Farmers’ coop strives to become seed producer
Posted Wednesday, August 27 2014 at 01:00
It started out as a farmers’ group of 15 members who aimed to combat hungerand poverty in their community, now it is 200- strong with bigger plans.
Kyazanga Farmers Cooperative Society Ltd in Lwengo District is becoming a recognisable name in farming circles within the district and beyond.
In the recent years, they have emerged as bean seed producers where an increasing number of farmers in the neighbouring communities tend to go for high yielding seed every planting season.
As Stanley Begumisa, who is the society’s Quality Control and Marketing Officer, points out, Kyazanga Farmers Cooperative Society which began as a small farmers group in 1997 was not anything much to talk about in its early years.
Growth in membership
“Its earlier name SHUPO was about its target ---to fight sickness, hunger and poverty (SHUPO) and it was like any of the farmers’ groups organised under the Naads program with a membership of about 15,” he recalls.
“This time round the name has changed given the new programmes we have opened up including credit and savings. The membership has grown to almost 200.”
Working closely with Namulonge Agricultural Research Station and the Netherlands funded ISSD (Integrated Seed Sector Development), the farmers grow beans which they sell as seed to fellow farmers, some NGOs and NAADS.
“We are not yet officially approved as a seed company but we do have a certificate of seed production under Namulonge,” Begumisa explains. “The seed breeders in Namulonge bring to us the seeds that we plant and grow under their direct supervision. We find it so profitable because seeds are sold at a higher price given their good quality and intricate process of production.”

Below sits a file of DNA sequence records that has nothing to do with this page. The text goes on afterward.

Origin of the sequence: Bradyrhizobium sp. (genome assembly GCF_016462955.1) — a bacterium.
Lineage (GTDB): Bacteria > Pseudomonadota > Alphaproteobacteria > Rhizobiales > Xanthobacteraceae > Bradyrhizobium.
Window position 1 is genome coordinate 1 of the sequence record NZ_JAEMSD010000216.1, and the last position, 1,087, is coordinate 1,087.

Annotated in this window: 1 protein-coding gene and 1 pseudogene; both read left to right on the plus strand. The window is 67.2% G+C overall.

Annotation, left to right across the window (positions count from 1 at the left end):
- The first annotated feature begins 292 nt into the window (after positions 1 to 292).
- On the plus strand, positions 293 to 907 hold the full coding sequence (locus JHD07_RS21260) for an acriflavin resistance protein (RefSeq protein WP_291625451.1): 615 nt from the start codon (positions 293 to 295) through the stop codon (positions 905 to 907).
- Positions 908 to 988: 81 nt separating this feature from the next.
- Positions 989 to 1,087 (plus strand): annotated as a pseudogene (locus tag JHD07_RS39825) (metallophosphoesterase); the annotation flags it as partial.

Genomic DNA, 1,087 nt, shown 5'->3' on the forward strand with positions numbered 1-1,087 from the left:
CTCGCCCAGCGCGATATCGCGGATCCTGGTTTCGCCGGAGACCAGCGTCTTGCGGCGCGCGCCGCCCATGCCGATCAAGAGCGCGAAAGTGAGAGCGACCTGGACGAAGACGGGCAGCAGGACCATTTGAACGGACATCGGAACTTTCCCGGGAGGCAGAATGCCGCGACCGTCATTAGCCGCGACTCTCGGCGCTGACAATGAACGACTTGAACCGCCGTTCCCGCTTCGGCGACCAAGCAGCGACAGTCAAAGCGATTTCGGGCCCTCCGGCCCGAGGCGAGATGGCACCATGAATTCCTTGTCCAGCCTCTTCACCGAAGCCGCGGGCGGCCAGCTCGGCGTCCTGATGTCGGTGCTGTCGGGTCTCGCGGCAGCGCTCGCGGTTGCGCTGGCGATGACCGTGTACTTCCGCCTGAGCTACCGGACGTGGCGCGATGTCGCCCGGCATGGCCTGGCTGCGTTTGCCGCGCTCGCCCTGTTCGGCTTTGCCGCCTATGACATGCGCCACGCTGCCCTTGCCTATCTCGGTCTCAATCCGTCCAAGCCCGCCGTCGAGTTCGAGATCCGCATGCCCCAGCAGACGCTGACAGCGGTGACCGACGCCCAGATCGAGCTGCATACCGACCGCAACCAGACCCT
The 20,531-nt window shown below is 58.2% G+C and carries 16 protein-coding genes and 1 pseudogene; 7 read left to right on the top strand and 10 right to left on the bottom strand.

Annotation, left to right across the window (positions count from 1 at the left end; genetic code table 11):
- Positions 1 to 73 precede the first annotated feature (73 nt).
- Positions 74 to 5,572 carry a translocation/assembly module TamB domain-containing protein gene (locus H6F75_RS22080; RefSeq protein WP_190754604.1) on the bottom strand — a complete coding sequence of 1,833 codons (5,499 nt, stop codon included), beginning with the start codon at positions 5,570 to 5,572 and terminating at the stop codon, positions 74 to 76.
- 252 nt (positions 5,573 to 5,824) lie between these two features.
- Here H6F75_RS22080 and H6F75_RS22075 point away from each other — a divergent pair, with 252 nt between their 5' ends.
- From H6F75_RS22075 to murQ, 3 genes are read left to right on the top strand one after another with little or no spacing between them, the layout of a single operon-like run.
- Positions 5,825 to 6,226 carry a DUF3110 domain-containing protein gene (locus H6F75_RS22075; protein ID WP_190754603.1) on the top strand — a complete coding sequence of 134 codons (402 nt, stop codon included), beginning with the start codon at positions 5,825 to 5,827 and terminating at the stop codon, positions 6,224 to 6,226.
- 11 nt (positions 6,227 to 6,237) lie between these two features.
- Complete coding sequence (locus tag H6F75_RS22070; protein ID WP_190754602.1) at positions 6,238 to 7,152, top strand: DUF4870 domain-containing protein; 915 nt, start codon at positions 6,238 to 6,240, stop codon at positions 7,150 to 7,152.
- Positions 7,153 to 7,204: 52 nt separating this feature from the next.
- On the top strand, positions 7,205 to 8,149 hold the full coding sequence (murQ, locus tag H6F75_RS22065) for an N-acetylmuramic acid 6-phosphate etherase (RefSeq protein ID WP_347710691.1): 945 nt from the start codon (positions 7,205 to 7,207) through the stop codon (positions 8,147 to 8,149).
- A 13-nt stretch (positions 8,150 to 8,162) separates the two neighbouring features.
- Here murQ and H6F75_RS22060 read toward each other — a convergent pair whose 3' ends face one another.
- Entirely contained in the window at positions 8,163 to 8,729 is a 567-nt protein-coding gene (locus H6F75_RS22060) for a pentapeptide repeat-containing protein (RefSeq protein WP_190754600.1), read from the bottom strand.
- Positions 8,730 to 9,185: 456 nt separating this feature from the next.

He particularly mentioned Dr Stanley Nkalubo, Gabriel Luyima, Laban Turygenda, Chris Mwanika and a Dutch national, Astrid Mastenbrock, among the seed experts that are their regular supervisors.
The cooperative society produces seeds that are drought resistant, fast maturing, disease resistant and good tasting. They include NABE 15, which he said is ready for harvest in two months, and NABE 16 and NABE 17 which are harvested in about 70 days after planting. He said NABE 17 is more nutritious because it contains iron. The seeds are grown in rotation.
If a farmer grows NABE 15 this year, the next year that farmer grows another variety, like NABE 17. All farmers are required to sell their beans through the cooperative and each member is expected to save with the society between Shs10,000 and Shs100,000 every month.
When this reporter paid them a visit in early August, an MP from the Netherlands, Sjoerd Sjoerdsma and Henny Gerner, First Secretary, Netherlands Embassy were visiting the farmers to assess how they were getting on with the seed production process.
Plans to expand
Sjoerdsma listened to the farmers’ different tales of achievements, made out of bean seed production that included constructing new houses and paying their children’s school fees.
Their current challenges include drought, poor storage and soil degradation all of which are however being addressed.
“So far as a cooperative society we have bought a piece of land on which we want to build a seed store and offices,” Begumisa disclosed.
Currently, the personal residence of the coordinator, Joseph Asiimwe, is used as the co-operative society’s premises.
In the near future, the society will embark on groundnut seed production in addition to bean seed production, which Begumisa revealed as his group’s future plan